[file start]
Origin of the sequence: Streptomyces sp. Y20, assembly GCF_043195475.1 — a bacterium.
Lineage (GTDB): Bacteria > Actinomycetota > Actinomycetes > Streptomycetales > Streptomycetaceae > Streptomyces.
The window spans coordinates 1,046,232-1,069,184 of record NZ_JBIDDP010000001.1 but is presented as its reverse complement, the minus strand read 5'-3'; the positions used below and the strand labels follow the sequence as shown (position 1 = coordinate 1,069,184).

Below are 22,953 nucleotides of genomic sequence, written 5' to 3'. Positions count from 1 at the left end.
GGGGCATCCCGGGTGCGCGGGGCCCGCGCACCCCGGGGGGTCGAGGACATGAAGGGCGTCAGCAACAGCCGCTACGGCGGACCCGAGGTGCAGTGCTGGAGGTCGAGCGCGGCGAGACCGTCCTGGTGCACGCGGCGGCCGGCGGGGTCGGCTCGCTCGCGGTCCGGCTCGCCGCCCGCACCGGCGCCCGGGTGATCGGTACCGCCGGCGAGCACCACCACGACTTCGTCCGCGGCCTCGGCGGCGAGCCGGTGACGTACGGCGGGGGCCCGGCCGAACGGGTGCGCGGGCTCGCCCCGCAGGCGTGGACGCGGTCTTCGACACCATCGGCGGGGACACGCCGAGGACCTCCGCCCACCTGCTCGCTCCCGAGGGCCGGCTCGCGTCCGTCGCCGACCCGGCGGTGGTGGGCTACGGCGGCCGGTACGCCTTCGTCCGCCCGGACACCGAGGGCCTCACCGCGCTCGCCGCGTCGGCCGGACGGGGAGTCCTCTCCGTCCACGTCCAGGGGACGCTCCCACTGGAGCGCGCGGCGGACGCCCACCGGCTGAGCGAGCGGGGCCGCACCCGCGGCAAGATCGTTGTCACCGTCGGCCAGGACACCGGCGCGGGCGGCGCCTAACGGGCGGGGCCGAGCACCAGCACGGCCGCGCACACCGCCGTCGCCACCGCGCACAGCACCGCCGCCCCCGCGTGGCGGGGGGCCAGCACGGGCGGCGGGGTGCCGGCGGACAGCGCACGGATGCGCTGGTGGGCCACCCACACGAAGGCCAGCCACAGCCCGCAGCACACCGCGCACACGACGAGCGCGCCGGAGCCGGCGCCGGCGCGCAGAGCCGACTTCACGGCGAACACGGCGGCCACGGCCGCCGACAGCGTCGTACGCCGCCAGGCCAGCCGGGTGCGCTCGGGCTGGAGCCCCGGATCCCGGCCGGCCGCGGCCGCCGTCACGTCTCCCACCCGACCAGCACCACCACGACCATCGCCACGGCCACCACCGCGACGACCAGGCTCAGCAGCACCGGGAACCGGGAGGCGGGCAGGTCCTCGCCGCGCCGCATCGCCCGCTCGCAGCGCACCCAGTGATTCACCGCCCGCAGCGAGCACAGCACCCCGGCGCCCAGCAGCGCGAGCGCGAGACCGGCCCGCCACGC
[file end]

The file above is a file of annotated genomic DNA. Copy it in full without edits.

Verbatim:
Origin of the sequence: Streptomyces sp. Y20, assembly GCF_043195475.1 — a bacterium.
Lineage (GTDB): Bacteria > Actinomycetota > Actinomycetes > Streptomycetales > Streptomycetaceae > Streptomyces.
The window spans coordinates 1,046,232-1,069,184 of record NZ_JBIDDP010000001.1 but is presented as its reverse complement, the minus strand read 5'-3'; the positions used below and the strand labels follow the sequence as shown (position 1 = coordinate 1,069,184).

Below are 22,953 nucleotides of genomic sequence, written 5' to 3'. Positions count from 1 at the left end.
GGGGCATCCCGGGTGCGCGGGGCCCGCGCACCCCGGGGGGTCGAGGACATGAAGGGCGTCAGCAACAGCCGCTACGGCGGACCCGAGGTGCAGTGCTGGAGGTCGAGCGCGGCGAGACCGTCCTGGTGCACGCGGCGGCCGGCGGGGTCGGCTCGCTCGCGGTCCGGCTCGCCGCCCGCACCGGCGCCCGGGTGATCGGTACCGCCGGCGAGCACCACCACGACTTCGTCCGCGGCCTCGGCGGCGAGCCGGTGACGTACGGCGGGGGCCCGGCCGAACGGGTGCGCGGGCTCGCCCCGCAGGCGTGGACGCGGTCTTCGACACCATCGGCGGGGACACGCCGAGGACCTCCGCCCACCTGCTCGCTCCCGAGGGCCGGCTCGCGTCCGTCGCCGACCCGGCGGTGGTGGGCTACGGCGGCCGGTACGCCTTCGTCCGCCCGGACACCGAGGGCCTCACCGCGCTCGCCGCGTCGGCCGGACGGGGAGTCCTCTCCGTCCACGTCCAGGGGACGCTCCCACTGGAGCGCGCGGCGGACGCCCACCGGCTGAGCGAGCGGGGCCGCACCCGCGGCAAGATCGTTGTCACCGTCGGCCAGGACACCGGCGCGGGCGGCGCCTAACGGGCGGGGCCGAGCACCAGCACGGCCGCGCACACCGCCGTCGCCACCGCGCACAGCACCGCCGCCCCCGCGTGGCGGGGGGCCAGCACGGGCGGCGGGGTGCCGGCGGACAGCGCACGGATGCGCTGGTGGGCCACCCACACGAAGGCCAGCCACAGCCCGCAGCACACCGCGCACACGACGAGCGCGCCGGAGCCGGCGCCGGCGCGCAGAGCCGACTTCACGGCGAACACGGCGGCCACGGCCGCCGACAGCGTCGTACGCCGCCAGGCCAGCCGGGTGCGCTCGGGCTGGAGCCCCGGATCCCGGCCGGCCGCGGCCGCCGTCACGTCTCCCACCCGACCAGCACCACCACGACCATCGCCACGGCCACCACCGCGACGACCAGGCTCAGCAGCACCGGGAACCGGGAGGCGGGCAGGTCCTCGCCGCGCCGCATCGCCCGCTCGCAGCGCACCCAGTGATTCACCGCCCGCAGCGAGCACAGCACCCCGGCGCCCAGCAGCGCGAGCGCGAGACCGGCCCGCCACGC